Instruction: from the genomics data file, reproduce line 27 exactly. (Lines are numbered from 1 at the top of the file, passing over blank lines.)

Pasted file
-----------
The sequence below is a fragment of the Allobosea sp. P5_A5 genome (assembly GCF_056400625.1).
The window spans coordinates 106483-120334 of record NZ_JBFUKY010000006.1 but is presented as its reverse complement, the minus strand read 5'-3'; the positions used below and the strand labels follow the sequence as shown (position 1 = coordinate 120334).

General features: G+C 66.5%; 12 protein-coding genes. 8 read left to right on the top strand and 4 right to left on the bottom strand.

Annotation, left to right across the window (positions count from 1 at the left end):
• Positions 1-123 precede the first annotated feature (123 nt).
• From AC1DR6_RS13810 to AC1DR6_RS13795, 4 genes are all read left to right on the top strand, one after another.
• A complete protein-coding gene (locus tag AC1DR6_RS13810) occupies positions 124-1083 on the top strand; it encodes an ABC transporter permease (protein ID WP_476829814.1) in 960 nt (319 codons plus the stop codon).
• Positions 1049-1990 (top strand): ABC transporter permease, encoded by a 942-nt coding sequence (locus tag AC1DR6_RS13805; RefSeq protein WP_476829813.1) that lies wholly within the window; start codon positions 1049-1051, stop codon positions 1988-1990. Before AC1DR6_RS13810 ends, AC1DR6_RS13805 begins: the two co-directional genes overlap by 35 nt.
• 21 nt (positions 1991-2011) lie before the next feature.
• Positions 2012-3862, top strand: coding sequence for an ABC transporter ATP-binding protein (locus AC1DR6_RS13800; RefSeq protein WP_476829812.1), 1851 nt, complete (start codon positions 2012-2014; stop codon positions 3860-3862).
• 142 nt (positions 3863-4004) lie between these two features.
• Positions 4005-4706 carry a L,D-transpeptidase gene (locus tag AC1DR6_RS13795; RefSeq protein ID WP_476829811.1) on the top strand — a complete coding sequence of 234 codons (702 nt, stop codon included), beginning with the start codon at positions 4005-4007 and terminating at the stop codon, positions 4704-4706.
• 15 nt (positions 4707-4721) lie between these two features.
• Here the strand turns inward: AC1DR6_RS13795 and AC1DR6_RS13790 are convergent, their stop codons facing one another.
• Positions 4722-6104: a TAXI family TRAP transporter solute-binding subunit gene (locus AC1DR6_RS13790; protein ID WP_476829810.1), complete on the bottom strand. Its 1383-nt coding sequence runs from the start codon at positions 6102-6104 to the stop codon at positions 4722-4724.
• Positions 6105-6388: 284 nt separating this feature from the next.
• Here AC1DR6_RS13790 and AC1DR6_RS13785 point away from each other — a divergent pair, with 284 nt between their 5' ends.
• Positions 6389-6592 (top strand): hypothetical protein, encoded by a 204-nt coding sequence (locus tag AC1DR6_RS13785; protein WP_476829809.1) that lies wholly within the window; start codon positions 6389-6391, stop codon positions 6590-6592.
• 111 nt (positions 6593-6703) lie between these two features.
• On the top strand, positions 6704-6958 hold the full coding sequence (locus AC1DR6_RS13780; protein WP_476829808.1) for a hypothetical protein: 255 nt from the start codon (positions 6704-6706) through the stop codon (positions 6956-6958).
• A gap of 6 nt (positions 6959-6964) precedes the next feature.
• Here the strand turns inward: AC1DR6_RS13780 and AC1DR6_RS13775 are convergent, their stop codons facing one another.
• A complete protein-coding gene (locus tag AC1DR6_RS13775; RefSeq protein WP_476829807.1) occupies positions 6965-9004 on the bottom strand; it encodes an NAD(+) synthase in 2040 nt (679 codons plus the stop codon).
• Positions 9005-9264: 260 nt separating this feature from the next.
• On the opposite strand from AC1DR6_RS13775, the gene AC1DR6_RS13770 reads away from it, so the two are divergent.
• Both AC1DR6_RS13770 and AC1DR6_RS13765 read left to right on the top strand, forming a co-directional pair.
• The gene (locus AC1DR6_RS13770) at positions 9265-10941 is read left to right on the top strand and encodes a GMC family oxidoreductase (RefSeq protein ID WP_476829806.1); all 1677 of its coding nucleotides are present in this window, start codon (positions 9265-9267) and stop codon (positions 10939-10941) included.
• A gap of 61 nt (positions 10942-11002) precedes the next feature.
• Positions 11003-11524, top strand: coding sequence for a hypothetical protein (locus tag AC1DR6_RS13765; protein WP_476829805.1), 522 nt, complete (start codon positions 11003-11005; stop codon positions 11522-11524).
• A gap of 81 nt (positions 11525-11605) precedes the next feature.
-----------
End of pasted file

• The gene (locus AC1DR6_RS13770) at positions 9265-10941 is read left to right on the top strand and encodes a GMC family oxidoreductase (RefSeq protein ID WP_476829806.1); all 1677 of its coding nucleotides are present in this window, start codon (positions 9265-9267) and stop codon (positions 10939-10941) included.